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Craig And Mcvicar Have Some Explaining to Do

Craig And Mcvicar Have Some Explaining to Do

3 SEPTEMBER 2014
FOR IMMEDIATE RELEASE

The Taxpayers’ Union is calling on Garth McVicar and the Conservative Party to explain how much the Party’s ‘tough on crime’ election slogan will cost. On Monday the Party was added to the Taxpayers’ Union Bribe-O-Meter, but the Conservative Party figures rely on assumptions about what the Party’s criminal policy actually means.

Ben Craven, Spokesman for the Taxpayers’ Union, says, “Without detail of how Garth McVicar will reform sentencing, costing the Conservative’s manifesto is a stab in the dark."

"Throw away lines such as ’tougher penalties for crime’ might work for the Sensible Sentencing Trust, but it’s a slogan not a policy. The pubic are entitled to enough detail to know what the Conservative Party sentencing policy will cost."

The Conservative Party’s justice policy is the only ‘policy commitment' which promises spending. The rest are either constitutional changes or tax cuts.

Former NZIER economist, Dr Michael Dunn, who provided the independent figures for the Bribe-O-Meter, says, “Assuming that the Conservative Party policy will lead to 20% more prisoners, I’ve estimated their ‘longer sentences’ policy will cost taxpayers $400 million, or $236 per household, in the next Parliamentary term."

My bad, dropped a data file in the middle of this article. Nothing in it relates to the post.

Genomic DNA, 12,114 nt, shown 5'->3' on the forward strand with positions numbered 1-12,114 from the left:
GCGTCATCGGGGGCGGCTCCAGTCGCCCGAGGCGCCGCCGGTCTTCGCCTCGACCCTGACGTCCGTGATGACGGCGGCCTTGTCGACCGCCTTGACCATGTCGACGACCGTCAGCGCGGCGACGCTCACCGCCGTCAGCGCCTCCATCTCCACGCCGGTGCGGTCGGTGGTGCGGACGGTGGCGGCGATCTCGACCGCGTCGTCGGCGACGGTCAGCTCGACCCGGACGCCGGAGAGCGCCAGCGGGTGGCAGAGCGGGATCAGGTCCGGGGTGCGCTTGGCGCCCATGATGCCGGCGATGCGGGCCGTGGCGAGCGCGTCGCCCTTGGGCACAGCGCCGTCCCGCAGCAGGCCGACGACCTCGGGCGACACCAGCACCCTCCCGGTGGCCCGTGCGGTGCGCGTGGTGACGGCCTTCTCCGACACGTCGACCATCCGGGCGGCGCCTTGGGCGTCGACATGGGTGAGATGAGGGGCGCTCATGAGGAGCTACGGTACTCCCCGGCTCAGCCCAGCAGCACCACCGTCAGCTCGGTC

Mr Craven says, "The fact that this is the only ’spending’ policy by the Conservatives means that they should be upfront about the detail and the cost.”

ENDS

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Gordon Campbell:
On First Time Voting (Centre Right)

For the next two days, I’m turning my column over to two guest columnists who are first time voters. I’ve asked them to explain why they were voting, for whom and what role they thought their parental upbringing had played in shaping their political beliefs ; and at the end, to choose a piece of music.

One guest columnist will be from the centre right, one from the centre left. Today’s column is from the centre right – by James Penn:

As someone who likes to consider himself, in admittedly vainglorious fashion, a considered and rational actor, the act of voting for the first time is a somewhat confusing one. I know that my vote has a close to zero chance of actually influencing the outcome of Parliament. The chance I will cast the marginal vote that adds to National or Act’s number of seats in Parliament is miniscule. The chance, even if I did, that doing so would affect the government makes voting on a strictly practical level even more spurious as a worthwhile exercise.

But somehow I have spent a large amount of time (perhaps detrimentally so, depending on the outcome of my upcoming exams) agonising over how to cast my first vote in a national election. More>>

 

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